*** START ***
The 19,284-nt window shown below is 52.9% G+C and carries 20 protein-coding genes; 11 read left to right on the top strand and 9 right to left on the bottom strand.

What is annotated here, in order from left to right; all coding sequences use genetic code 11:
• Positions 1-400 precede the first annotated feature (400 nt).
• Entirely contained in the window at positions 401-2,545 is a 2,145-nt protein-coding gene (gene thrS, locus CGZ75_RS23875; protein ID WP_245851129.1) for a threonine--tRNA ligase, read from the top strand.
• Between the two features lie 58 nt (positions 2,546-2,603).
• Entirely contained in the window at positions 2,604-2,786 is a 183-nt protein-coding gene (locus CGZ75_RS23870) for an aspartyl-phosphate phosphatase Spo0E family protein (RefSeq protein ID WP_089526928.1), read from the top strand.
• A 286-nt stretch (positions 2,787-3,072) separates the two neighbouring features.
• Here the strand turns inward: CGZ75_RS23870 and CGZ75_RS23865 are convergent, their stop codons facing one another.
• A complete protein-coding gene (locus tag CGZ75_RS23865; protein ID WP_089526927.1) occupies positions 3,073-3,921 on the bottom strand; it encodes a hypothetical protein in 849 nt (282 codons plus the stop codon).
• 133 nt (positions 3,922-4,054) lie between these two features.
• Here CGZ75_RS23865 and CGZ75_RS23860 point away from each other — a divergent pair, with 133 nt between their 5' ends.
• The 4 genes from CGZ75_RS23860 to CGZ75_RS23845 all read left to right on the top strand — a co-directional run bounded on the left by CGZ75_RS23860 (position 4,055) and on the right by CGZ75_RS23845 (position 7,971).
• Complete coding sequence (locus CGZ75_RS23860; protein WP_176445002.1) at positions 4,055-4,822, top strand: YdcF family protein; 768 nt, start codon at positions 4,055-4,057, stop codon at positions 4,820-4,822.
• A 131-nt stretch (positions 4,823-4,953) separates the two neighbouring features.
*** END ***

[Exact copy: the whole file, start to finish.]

The 19,284-nt window shown below is 52.9% G+C and carries 20 protein-coding genes; 11 read left to right on the top strand and 9 right to left on the bottom strand.

What is annotated here, in order from left to right; all coding sequences use genetic code 11:
• Positions 1-400 precede the first annotated feature (400 nt).
• Entirely contained in the window at positions 401-2,545 is a 2,145-nt protein-coding gene (gene thrS, locus CGZ75_RS23875; protein ID WP_245851129.1) for a threonine--tRNA ligase, read from the top strand.
• Between the two features lie 58 nt (positions 2,546-2,603).
• Entirely contained in the window at positions 2,604-2,786 is a 183-nt protein-coding gene (locus CGZ75_RS23870) for an aspartyl-phosphate phosphatase Spo0E family protein (RefSeq protein ID WP_089526928.1), read from the top strand.
• A 286-nt stretch (positions 2,787-3,072) separates the two neighbouring features.
• Here the strand turns inward: CGZ75_RS23870 and CGZ75_RS23865 are convergent, their stop codons facing one another.
• A complete protein-coding gene (locus tag CGZ75_RS23865; protein ID WP_089526927.1) occupies positions 3,073-3,921 on the bottom strand; it encodes a hypothetical protein in 849 nt (282 codons plus the stop codon).
• 133 nt (positions 3,922-4,054) lie between these two features.
• Here CGZ75_RS23865 and CGZ75_RS23860 point away from each other — a divergent pair, with 133 nt between their 5' ends.
• The 4 genes from CGZ75_RS23860 to CGZ75_RS23845 all read left to right on the top strand — a co-directional run bounded on the left by CGZ75_RS23860 (position 4,055) and on the right by CGZ75_RS23845 (position 7,971).
• Complete coding sequence (locus CGZ75_RS23860; protein WP_176445002.1) at positions 4,055-4,822, top strand: YdcF family protein; 768 nt, start codon at positions 4,055-4,057, stop codon at positions 4,820-4,822.
• A 131-nt stretch (positions 4,823-4,953) separates the two neighbouring features.